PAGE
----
In the legislature, I have worked to increase education funding, free our students from restrictive standardized tests, support our teachers’ independence, and modernize our schools. Charter schools receive more than $1.8 billion in state and property taxes each year with little to no oversight on spending or operations. While I believe in a parent’s right to choose the best school for their child, I firmly stand by the principle that any school that relies on public funding should be held to the same standards as any other public school.

  1. Following on, Pennsylvania is 47th by some measures in funding higher education — many other state schools charge less for out of state students than Pa. schools charge for in state students. Is the state underfunding our higher education institutions?

I believe we must make tuition affordable at community colleges and at our state colleges and universities to ensure students can earn a degree without going deep into debt. This requires increasing state funding, as well as strengthening our vocational training programs to ensure a range of opportunities are available to our graduates.

  1. Tom Wolf and Lt. Gov. John Fetterman have come out strongly for legalization of marijuana for adults (and expunging records for those with possession convictions). Where do you stand on this issue?

I believe the marijuana legalization is a social justice issue. Legalization of recreational marijuana must be accompanied by policies and programs aimed at repairing some of the harms caused by the War on Drugs. This includes expunging low-level marijuana-related convictions, as well as policies designed to give people from disproportionately-impacted communities access to economic opportunities in the industry (minority ownership of cannabis businesses).

  1. Policing and its funding have been part of a national conversation of late. Should local municipalities be expected to pay more of the costs of State Police if they do not have local police? Additionally, does the state need to find a new funding mechanism for law enforcement funding, either locally or statewide.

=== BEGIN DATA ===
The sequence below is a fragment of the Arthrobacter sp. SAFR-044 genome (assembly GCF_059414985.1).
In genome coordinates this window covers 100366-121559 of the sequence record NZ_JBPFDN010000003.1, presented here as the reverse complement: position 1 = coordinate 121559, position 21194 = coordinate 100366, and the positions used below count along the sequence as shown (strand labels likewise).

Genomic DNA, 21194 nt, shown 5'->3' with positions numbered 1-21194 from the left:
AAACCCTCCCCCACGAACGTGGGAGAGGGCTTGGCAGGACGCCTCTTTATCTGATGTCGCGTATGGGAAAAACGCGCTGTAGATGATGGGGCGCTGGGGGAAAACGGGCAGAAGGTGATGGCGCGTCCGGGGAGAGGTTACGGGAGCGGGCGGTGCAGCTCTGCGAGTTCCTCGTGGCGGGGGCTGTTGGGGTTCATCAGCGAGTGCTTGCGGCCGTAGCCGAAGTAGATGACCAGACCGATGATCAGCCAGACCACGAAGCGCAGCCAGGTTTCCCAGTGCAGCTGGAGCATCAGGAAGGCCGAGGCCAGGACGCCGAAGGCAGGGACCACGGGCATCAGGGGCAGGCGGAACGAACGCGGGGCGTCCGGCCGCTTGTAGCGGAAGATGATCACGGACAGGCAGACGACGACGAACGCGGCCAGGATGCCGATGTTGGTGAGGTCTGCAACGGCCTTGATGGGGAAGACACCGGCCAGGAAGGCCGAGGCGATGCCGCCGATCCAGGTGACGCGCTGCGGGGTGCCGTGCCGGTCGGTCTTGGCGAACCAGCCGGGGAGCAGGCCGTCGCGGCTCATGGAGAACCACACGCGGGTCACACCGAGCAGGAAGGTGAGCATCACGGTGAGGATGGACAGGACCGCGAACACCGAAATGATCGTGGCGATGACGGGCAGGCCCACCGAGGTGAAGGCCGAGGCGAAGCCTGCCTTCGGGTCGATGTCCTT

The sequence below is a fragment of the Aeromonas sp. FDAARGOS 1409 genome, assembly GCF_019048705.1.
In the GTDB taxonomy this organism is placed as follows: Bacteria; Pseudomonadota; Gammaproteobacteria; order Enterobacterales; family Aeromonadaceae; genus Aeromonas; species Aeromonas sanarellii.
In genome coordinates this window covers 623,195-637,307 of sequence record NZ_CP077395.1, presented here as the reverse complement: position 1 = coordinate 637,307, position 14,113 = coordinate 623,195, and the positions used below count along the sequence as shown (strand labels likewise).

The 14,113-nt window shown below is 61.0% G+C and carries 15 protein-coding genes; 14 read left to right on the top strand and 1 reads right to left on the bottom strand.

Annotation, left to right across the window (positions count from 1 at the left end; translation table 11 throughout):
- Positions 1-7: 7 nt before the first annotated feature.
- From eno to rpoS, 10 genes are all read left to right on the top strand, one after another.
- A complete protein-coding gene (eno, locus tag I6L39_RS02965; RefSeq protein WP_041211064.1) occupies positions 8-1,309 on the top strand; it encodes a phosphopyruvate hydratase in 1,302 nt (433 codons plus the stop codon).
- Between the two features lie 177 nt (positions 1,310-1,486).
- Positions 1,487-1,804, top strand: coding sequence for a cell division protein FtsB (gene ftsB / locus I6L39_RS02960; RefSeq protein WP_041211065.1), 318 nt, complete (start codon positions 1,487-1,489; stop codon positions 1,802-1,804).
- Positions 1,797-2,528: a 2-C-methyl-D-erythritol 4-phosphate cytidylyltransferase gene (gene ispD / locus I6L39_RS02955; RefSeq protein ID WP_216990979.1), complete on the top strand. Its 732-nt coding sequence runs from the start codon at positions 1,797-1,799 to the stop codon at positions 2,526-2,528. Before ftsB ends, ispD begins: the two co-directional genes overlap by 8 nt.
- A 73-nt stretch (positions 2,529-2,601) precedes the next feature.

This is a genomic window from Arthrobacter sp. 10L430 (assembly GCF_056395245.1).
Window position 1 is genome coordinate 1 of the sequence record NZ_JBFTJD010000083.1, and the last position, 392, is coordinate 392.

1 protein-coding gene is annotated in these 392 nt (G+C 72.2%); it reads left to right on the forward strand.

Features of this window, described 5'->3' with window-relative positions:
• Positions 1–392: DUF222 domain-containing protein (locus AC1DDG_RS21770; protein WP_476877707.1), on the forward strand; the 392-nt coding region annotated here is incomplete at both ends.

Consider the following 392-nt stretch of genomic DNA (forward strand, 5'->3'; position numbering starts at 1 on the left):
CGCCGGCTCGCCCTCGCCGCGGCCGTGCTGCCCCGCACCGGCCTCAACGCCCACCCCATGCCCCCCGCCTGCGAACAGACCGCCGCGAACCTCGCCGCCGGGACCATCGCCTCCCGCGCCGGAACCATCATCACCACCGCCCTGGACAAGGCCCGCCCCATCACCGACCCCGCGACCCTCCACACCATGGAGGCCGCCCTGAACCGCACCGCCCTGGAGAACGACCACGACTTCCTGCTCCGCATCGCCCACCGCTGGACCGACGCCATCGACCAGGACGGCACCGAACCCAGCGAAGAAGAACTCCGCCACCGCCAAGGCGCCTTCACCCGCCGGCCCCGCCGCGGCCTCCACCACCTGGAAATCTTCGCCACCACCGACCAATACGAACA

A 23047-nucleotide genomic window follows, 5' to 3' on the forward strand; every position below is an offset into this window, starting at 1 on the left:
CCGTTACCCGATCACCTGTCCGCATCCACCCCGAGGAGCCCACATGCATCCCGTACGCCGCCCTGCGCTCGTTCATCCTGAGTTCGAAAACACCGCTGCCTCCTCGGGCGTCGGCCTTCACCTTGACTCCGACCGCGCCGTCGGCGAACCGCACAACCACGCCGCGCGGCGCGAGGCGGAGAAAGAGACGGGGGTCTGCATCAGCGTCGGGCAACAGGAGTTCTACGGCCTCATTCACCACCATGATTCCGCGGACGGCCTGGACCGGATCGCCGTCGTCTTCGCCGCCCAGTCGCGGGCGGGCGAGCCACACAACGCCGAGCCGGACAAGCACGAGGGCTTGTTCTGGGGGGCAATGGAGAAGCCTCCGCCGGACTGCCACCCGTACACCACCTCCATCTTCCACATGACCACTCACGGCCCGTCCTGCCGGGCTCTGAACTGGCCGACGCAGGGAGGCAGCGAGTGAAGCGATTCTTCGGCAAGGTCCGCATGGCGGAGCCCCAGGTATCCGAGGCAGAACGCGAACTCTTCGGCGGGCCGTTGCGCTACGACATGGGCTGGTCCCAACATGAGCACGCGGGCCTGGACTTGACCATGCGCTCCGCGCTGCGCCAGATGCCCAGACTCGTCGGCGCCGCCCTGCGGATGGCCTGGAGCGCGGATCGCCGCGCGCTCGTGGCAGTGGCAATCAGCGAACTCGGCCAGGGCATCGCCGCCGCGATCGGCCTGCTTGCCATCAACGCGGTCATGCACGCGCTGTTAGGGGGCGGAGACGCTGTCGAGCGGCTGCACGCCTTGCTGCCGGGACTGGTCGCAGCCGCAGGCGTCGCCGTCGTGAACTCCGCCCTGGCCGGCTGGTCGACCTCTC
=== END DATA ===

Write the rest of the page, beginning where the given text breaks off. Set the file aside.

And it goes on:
I support the proposal to impose a fee on municipalities that rely solely on state police. The current situation wherein some municipalities pay no share for the police coverage they receive while others pay 100% is unfair and unsustainable.

  1. Fracking and the Mariner East II pipeline are increasingly becoming controversial in Chester County. Has the state Department of Environmental Protection (DEP) properly supervised the pipeline construction? Also, where do you stand on fracking? Should it be halted in the state?

With regard to fracking, I believe we’re in need of a monumental overhaul in our regulation of the Marcellus Shale industry. With over 12,000 drilled unconventional wells in Pennsylvania, a well-documented history of harm to public health, and a consistently-underfunded state Department of Environmental Protection, it is inconceivable that the industry be allowed to continue in its current form. I have supported a moratorium on fracking in the Delaware River Basin, a more stringent and transparent permitting process, and stricter laws to protect our air, water, and land.

The fact that the ill-conceived, accident-ridden Mariner East pipeline was allowed to go operational is just one example of a broken regulatory process. Energy Transfer Partners (the company responsible for Mariner East) has not been held accountable by regulatory agencies, nor have they held themselves accountable. In response to the most recent incident when Energy Transfer spilled approximately 10,000 gallons of drilling mud into Marsh Creek Lake, I joined other legislators in calling for their permits to be pulled.